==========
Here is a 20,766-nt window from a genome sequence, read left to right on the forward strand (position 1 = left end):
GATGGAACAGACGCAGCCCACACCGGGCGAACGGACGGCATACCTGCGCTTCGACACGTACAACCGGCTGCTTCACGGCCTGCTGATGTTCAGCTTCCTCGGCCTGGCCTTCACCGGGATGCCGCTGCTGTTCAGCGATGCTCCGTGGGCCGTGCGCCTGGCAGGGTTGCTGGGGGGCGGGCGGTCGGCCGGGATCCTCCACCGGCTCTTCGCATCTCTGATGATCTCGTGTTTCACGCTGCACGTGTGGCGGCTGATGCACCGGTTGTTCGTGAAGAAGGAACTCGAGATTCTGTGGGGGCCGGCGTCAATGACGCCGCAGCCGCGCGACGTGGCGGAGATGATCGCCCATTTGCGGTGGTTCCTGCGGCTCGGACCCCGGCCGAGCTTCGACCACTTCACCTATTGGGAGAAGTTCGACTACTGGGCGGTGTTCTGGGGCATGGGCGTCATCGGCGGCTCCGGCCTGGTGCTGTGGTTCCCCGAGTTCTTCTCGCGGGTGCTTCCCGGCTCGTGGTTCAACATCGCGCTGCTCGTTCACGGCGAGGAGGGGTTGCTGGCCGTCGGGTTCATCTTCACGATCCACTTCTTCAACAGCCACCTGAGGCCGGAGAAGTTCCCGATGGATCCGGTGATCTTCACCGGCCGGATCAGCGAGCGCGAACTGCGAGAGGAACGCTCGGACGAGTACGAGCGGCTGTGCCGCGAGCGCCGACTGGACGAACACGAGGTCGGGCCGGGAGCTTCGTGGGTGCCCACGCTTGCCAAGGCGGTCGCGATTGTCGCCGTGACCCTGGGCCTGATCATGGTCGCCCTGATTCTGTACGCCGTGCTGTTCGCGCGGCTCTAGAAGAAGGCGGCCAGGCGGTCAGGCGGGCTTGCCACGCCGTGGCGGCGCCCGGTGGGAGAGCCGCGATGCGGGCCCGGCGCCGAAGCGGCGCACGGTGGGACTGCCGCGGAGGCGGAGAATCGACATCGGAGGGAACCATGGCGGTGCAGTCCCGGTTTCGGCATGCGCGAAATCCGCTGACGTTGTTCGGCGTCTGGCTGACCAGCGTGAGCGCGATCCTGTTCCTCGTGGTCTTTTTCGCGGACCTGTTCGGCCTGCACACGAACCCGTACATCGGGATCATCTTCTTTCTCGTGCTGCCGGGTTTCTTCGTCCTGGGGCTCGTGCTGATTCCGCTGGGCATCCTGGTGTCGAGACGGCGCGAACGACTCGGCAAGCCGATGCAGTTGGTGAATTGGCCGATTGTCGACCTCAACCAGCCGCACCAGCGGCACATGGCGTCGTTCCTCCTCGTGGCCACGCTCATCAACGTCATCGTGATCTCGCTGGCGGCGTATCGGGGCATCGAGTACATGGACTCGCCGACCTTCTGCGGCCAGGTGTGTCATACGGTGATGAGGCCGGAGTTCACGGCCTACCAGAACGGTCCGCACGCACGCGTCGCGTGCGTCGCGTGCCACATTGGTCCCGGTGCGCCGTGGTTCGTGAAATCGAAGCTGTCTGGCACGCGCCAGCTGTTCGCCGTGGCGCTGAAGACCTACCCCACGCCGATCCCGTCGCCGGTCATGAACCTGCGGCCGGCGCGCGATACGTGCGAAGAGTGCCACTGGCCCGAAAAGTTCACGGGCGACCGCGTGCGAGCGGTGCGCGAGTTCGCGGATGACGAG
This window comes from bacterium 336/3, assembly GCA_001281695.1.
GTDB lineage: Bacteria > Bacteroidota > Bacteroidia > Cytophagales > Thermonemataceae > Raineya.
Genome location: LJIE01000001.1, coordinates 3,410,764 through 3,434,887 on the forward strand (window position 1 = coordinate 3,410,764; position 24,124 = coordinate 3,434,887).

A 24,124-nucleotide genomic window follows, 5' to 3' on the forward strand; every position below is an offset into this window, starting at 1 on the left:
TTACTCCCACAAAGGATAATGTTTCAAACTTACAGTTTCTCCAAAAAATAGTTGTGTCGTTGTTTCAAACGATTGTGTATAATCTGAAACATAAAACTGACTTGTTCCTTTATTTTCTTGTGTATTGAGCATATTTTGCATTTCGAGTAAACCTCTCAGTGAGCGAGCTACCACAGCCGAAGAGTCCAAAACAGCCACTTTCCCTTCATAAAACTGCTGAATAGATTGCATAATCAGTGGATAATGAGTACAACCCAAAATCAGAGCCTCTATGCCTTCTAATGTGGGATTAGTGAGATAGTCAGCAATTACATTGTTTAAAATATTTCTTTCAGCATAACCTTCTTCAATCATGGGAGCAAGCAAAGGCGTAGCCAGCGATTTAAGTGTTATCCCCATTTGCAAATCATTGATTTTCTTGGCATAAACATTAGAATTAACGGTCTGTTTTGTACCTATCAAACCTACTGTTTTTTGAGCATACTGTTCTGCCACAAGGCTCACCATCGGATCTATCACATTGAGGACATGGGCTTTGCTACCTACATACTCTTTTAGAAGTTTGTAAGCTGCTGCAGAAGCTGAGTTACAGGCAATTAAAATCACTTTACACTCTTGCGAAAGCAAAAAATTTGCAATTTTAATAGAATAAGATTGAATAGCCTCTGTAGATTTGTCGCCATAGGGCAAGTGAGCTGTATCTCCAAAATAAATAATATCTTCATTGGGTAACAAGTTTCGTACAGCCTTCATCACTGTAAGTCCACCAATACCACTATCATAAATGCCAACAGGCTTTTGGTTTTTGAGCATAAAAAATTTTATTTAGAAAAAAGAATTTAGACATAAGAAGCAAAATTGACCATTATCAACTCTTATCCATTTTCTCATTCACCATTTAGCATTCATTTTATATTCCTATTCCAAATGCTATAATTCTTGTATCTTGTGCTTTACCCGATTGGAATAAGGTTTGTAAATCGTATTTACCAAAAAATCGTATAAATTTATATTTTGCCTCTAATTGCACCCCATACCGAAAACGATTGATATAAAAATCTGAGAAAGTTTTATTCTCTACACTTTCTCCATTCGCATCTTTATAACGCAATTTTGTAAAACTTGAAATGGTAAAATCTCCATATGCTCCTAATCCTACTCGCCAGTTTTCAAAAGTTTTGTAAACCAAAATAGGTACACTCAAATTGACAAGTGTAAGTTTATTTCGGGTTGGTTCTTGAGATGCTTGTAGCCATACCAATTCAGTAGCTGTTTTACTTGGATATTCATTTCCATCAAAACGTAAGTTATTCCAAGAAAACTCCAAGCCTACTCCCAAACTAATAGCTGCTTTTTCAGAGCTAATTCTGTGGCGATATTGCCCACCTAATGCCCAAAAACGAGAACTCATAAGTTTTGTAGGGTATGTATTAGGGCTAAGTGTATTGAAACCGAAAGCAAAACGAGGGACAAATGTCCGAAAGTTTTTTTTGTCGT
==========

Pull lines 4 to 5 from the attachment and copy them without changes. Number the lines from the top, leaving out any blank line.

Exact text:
GTDB lineage: Bacteria > Bacteroidota > Bacteroidia > Cytophagales > Thermonemataceae > Raineya.
Genome location: LJIE01000001.1, coordinates 3,410,764 through 3,434,887 on the forward strand (window position 1 = coordinate 3,410,764; position 24,124 = coordinate 3,434,887).